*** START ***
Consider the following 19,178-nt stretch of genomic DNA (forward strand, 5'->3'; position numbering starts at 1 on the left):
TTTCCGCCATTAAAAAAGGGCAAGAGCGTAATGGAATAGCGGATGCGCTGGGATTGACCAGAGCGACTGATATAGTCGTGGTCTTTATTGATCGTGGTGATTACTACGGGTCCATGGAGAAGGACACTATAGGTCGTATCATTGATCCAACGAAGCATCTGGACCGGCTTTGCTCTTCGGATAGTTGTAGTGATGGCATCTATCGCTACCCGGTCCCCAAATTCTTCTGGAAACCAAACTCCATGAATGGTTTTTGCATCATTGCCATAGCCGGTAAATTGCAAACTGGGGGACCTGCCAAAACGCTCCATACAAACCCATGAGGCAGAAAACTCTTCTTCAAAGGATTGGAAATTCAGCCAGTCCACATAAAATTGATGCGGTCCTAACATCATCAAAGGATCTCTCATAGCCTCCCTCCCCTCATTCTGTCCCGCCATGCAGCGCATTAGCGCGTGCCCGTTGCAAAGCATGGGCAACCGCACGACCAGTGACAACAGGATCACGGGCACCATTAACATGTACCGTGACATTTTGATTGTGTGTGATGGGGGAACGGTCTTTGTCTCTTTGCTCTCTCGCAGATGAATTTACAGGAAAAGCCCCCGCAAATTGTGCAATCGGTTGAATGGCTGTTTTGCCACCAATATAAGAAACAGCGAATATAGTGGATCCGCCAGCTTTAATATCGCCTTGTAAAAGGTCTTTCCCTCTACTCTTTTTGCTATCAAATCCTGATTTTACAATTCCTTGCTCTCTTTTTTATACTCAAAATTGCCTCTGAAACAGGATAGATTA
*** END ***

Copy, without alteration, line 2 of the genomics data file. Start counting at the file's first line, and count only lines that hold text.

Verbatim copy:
TTTCCGCCATTAAAAAAGGGCAAGAGCGTAATGGAATAGCGGATGCGCTGGGATTGACCAGAGCGACTGATATAGTCGTGGTCTTTATTGATCGTGGTGATTACTACGGGTCCATGGAGAAGGACACTATAGGTCGTATCATTGATCCAACGAAGCATCTGGACCGGCTTTGCTCTTCGGATAGTTGTAGTGATGGCATCTATCGCTACCCGGTCCCCAAATTCTTCTGGAAACCAAACTCCATGAATGGTTTTTGCATCATTGCCATAGCCGGTAAATTGCAAACTGGGGGACCTGCCAAAACGCTCCATACAAACCCATGAGGCAGAAAACTCTTCTTCAAAGGATTGGAAATTCAGCCAGTCCACATAAAATTGATGCGGTCCTAACATCATCAAAGGATCTCTCATAGCCTCCCTCCCCTCATTCTGTCCCGCCATGCAGCGCATTAGCGCGTGCCCGTTGCAAAGCATGGGCAACCGCACGACCAGTGACAACAGGATCACGGGCACCATTAACATGTACCGTGACATTTTGATTGTGTGTGATGGGGGAACGGTCTTTGTCTCTTTGCTCTCTCGCAGATGAATTTACAGGAAAAGCCCCCGCAAATTGTGCAATCGGTTGAATGGCTGTTTTGCCACCAATATAAGAAACAGCGAATATAGTGGATCCGCCAGCTTTAATATCGCCTTGTAAAAGGTCTTTCCCTCTACTCTTTTTGCTATCAAATCCTGATTTTACAATTCCTTGCTCTCTTTTTTATACTCAAAATTGCCTCTGAAACAGGATAGATTA